food service
From: Hungerford, David (dghungerforducdavis.edu)
Date: Mon, 16 May 94 12:35 CDT
On about 5/16 Judy Baxter wrote to ask about family style vs. buffet style 
meals in cohousing.  By the way, I'm David Hungerford and I live in Muir 
Commons in Davis CA--I've been watching the talk for a couple of weeks now.  
We moved in in September 1991, so we have almost 3 years of experience with 
meals.  What works/doesn't work for us may be a function of our size (26 
households; 48 adults; 27 kids; 4 teen/young adults), and our meals system.  
Each adult cooks once a month with a partner (yields about 24 meals) and 
cleans twice a month (so 2 cook and 4 clean for each meal). Meal attendance 
is usually between 35 and 45. We're pretty comfortable with this system--it 
works okay for us.  

Family style has a number of advantages: 1) because you don't have to stand 
in line, you can sit right down and begin eating with the rest of your table 
(buffet style, you start eating when you get through the line, so everybody 
at the table tends to come and go at a different time);  2) at least 
initially (before people want seconds), there is less traffic around the 
tables, and the mealtime is a little quieter; 3) families are more likely to 
eat together, rather than the kids eating at a "kids table" and the parents 
eating at an "adult table" (hungry kids hang around the common house waiting 
for the meal bell to be rung and are always first in line, so often the kids 
have eaten before their parents even get through the line--which has its own 
advantages and disadvantages).

All these things together make a family style meal a more intimate 
experience.  However, we eat 9 out of 10 meals buffet style, for a number of 
reasons: First, eating buffet style reduces the work for the cooks, and 
especially the cleaners, by a substantial amount.  Quite simply, we eliminate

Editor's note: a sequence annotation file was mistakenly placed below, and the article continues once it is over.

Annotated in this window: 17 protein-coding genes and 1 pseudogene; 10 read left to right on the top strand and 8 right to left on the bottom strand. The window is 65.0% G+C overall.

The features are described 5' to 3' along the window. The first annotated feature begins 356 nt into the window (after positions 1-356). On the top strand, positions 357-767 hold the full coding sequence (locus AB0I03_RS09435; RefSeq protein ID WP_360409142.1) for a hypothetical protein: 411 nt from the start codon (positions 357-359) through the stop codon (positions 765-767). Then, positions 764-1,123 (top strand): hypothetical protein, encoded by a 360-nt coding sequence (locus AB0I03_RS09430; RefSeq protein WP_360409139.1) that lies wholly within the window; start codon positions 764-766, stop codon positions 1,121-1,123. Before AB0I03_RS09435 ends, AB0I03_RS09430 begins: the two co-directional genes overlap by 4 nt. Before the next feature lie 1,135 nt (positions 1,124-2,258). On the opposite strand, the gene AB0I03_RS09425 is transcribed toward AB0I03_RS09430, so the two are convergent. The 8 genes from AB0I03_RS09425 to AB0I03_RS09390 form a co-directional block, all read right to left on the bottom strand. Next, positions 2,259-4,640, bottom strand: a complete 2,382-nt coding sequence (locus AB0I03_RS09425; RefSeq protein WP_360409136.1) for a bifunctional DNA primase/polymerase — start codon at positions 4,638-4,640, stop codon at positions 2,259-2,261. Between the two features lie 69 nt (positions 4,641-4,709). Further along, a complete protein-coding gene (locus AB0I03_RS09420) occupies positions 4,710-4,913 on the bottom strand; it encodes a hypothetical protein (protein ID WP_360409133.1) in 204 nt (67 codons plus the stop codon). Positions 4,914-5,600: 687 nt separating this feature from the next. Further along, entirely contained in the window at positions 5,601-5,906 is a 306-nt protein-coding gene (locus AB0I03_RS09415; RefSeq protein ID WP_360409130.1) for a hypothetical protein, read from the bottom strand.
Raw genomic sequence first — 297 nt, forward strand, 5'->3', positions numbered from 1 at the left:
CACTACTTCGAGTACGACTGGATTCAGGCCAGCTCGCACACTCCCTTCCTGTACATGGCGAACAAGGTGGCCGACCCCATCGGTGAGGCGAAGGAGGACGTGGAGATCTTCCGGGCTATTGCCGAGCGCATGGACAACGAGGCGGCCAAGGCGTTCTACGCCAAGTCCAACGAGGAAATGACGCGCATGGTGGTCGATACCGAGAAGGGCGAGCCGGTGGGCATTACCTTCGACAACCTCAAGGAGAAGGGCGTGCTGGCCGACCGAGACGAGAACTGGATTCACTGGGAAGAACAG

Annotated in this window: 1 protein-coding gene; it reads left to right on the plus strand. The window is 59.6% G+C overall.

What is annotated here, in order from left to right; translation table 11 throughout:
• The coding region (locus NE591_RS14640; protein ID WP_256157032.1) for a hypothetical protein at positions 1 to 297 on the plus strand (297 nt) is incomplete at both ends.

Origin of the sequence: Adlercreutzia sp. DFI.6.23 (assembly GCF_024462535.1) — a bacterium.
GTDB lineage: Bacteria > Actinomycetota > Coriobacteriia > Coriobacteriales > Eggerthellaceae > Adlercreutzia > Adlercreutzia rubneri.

serving up and then cleaning bowls and platters for 7 to 8 tables(for a meal 
with 3 or 4 serving dishes per table, plus condiments, that can add up to 40 
or so serving bowls/platters). Second, since we almost always have a 
vegetarian option/version of the main dish, providing both at each table is a 
bit difficult, especially since there are usually only 5-10 people eating 
veggie.  It marginalizes the veggies to have them hop from table to 
table looking for a (usually cold) serving of their food, all sit together in 
a veggie ghetto, or make them serve themselves buffet-style while everybody 
else eats family style.  The other problem is dividing the food so every 
table has enough.  When we serve family style, it always ends up that we 
wander from table to table doing the cautious "you gonna eat that?" when we 
spot an unclaimed fritter.  Most foods also get cold when there's only a 
small amount left in 8 serving bowls.  Soups and casseroles especially stay 
warmer all in one serving container.  We just leave soups in the pot, and put 
them on the serving table (on a trivet, of course). We've even discussed 
investing in a steam table. Seconds are easier to deal with, too.  It's easy 
to see how much there is left and to know whether it would be polite to take 
a little more (sometimes people show up late for a meal, we leave the sign-up 
sheet out so you can check it before you get seconds to see that you're not 
eating somebody else's dinner when you take that last chicken breast).  

I guess the lesson I can pass on to newer groups on this topic is that there 
are good reasons for doing it both ways.  Currently, we treat family style 
meals as something special, like an old fashioned Sunday dinner, and buffet 
meals as part of our daily grind, when we need to eat and get out to the PTA 
meeting, the City Council meeting, the Little League game and so on (RE: a 
topic from last week; yes, we have an inordinate number of 'leader types' in 
our group).  We've also come to realize that group preferences will 
change over time--one year you may eat all buffet style, then the next year 
you might get on a family style kick--SO DON'T DESIGN YOUR KITCHEN OR DINING 
ROOM TO PRECLUDE ONE OF THE OPTIONS.  Also, when you move in, be aware of how 
your meals organization affects the spirit of the community AND BE WILLING TO 
REVIEW OR CHANGE IT WHEN PEOPLE BECOME FRUSTRATED OR UNHAPPY (this goes for 
other levels of organization as well), don't let it become so much of a 
burden that people don't want to deal with it; on the other hand, don't make 
the meals so institutional that people feel like they're eating at a hospital 
cafeteria.  

Is there anyone out there who is currently serving family style 
most of the time?
  
David Hungerford, DGHUNGERFORD [at] UCDAVIS.EDU

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